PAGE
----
BEHIND THE HEADLINES: Army recruiters pin hopes on external comms

A major Army recruitment drive has ambitious plans to increase by a

quarter the number of civilians applying to join.

The Army has previously carried out all regional marketing internally

but Golley Slater Group (GSG) has recently been appointed to handle a

pounds 3.2m recruitment advertising and PR campaign, while recruitment

group Search Consultancy has been appointed on a trial basis in


The aim is to increase recruitment, as the Army is 8,000 short of full


According to Army recruiting boss Colonel Wayne Harber, the problem has

arisen because traditional recruitment methods have proved too


'We don't have a large enough footprint on the ground,' he said.

The Army has 123 recruitment offices nationwide but only 30 in prime

high street locations.

In a bid to target prospective soldiers more effectively, the Army has

divided the country into 12 regions. GSG's brief seeks to complement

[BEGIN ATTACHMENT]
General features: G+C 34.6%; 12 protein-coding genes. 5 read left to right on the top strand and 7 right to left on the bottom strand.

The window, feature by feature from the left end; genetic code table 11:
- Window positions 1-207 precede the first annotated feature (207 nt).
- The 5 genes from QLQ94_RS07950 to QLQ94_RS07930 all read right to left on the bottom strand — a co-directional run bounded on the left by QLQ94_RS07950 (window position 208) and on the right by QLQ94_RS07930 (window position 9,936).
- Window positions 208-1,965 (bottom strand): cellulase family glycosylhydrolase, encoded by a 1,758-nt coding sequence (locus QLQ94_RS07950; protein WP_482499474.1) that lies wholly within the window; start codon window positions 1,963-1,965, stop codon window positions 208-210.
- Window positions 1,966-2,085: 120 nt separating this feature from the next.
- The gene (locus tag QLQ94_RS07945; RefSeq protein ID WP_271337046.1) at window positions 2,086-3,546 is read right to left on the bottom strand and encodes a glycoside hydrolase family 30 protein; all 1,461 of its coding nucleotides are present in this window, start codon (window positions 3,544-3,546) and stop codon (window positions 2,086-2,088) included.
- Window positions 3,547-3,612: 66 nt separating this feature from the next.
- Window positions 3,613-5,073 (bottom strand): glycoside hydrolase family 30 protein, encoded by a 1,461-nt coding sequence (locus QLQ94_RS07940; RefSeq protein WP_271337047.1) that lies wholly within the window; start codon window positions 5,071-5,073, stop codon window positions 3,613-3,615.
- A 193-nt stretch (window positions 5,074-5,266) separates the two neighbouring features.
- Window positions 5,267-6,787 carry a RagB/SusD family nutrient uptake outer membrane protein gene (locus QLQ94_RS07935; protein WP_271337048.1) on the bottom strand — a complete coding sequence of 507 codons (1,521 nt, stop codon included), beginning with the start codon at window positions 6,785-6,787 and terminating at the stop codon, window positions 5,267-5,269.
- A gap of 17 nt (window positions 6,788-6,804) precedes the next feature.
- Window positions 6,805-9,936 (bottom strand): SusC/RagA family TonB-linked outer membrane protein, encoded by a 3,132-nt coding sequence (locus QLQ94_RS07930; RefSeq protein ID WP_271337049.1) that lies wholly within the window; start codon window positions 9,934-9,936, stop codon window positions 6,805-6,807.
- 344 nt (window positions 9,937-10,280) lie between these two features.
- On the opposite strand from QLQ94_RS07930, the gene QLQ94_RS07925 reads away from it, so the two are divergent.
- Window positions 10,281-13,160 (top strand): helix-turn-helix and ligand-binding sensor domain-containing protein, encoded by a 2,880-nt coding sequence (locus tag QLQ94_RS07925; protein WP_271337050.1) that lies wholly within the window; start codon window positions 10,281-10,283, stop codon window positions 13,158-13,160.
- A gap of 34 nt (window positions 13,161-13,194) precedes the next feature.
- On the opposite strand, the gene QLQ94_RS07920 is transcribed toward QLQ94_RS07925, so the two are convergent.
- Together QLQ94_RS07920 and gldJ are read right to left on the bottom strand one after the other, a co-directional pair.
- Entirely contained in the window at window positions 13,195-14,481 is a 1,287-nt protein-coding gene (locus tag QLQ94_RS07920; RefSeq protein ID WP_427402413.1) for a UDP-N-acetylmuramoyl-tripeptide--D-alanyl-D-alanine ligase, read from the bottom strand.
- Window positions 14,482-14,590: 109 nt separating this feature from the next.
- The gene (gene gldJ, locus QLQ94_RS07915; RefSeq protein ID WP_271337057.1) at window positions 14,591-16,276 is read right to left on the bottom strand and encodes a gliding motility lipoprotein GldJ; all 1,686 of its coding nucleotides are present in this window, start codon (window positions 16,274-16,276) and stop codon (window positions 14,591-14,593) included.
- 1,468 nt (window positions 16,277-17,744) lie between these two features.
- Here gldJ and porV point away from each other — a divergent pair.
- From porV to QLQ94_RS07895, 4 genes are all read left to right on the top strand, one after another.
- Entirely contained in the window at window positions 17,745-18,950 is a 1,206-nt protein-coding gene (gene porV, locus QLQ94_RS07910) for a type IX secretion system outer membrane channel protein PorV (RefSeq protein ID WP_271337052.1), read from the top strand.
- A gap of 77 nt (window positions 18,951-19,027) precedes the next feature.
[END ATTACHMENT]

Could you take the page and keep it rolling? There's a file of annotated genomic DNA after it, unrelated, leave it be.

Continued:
Saatchi & Saatchi's national marketing campaign and ensure the

recruitment drive is more responsive.

GSG has begun a roadshow to visit the commanders they will report to in

the different regions. The roadshow is an opportunity to discuss

strategy depending on the demographics of each area.

Mike Leeson, who heads the GSG account, describes its task as 'traffic


GSG is using affiliates Northern Profile in Leeds, Manchester and

Newcastle, and Drury Communications, which replaces McCann-Erickson in

Northern Ireland later this year.

Scotland, however, has come in for specialist treatment with the

additional appointment of the Search Consultancy. This is the first time

the private sector will be involved in Army recruitment. Search

Consultancy will handle most of the recruitment process, although final

selection remains in military hands.

From a PR perspective, Search will carry out most PR north of the

border, although GSG will provide complementary activity.

'Golley Slater will have a small team in Scotland specifically for

regimental activity. Its approach will be small and localised but will

still drive recruits,' said Harber.

If a success, the recruitment agencies being tried in Scotland may be

introduced elsewhere. According to Harber, the Army can't afford for the

campaign to fail.

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